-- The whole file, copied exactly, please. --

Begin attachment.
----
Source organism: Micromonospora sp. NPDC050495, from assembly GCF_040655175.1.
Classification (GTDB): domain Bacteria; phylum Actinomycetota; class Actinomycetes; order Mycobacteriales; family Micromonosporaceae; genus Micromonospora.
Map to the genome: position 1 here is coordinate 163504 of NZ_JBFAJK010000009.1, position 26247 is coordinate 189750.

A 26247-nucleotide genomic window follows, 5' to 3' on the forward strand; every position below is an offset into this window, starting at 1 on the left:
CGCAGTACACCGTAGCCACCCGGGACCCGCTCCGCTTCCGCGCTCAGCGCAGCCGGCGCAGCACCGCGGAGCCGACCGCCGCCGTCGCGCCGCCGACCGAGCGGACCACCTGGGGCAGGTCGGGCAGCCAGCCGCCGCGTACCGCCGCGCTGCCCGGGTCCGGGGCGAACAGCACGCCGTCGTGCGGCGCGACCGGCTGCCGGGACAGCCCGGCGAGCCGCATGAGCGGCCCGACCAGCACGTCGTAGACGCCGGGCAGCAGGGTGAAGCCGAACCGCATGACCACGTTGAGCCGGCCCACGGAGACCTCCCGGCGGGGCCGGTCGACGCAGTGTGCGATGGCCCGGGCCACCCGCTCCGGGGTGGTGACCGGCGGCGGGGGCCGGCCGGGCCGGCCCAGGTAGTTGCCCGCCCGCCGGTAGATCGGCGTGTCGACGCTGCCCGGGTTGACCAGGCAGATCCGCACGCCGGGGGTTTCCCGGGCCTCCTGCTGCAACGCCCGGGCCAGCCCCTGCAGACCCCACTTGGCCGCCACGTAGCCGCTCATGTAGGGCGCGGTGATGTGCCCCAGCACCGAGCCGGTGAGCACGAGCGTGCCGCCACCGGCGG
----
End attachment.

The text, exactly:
Source organism: Micromonospora sp. NPDC050495, from assembly GCF_040655175.1.
Classification (GTDB): domain Bacteria; phylum Actinomycetota; class Actinomycetes; order Mycobacteriales; family Micromonosporaceae; genus Micromonospora.
Map to the genome: position 1 here is coordinate 163504 of NZ_JBFAJK010000009.1, position 26247 is coordinate 189750.

A 26247-nucleotide genomic window follows, 5' to 3' on the forward strand; every position below is an offset into this window, starting at 1 on the left:
CGCAGTACACCGTAGCCACCCGGGACCCGCTCCGCTTCCGCGCTCAGCGCAGCCGGCGCAGCACCGCGGAGCCGACCGCCGCCGTCGCGCCGCCGACCGAGCGGACCACCTGGGGCAGGTCGGGCAGCCAGCCGCCGCGTACCGCCGCGCTGCCCGGGTCCGGGGCGAACAGCACGCCGTCGTGCGGCGCGACCGGCTGCCGGGACAGCCCGGCGAGCCGCATGAGCGGCCCGACCAGCACGTCGTAGACGCCGGGCAGCAGGGTGAAGCCGAACCGCATGACCACGTTGAGCCGGCCCACGGAGACCTCCCGGCGGGGCCGGTCGACGCAGTGTGCGATGGCCCGGGCCACCCGCTCCGGGGTGGTGACCGGCGGCGGGGGCCGGCCGGGCCGGCCCAGGTAGTTGCCCGCCCGCCGGTAGATCGGCGTGTCGACGCTGCCCGGGTTGACCAGGCAGATCCGCACGCCGGGGGTTTCCCGGGCCTCCTGCTGCAACGCCCGGGCCAGCCCCTGCAGACCCCACTTGGCCGCCACGTAGCCGCTCATGTAGGGCGCGGTGATGTGCCCCAGCACCGAGCCGGTGAGCACGAGCGTGCCGCCACCGGCGG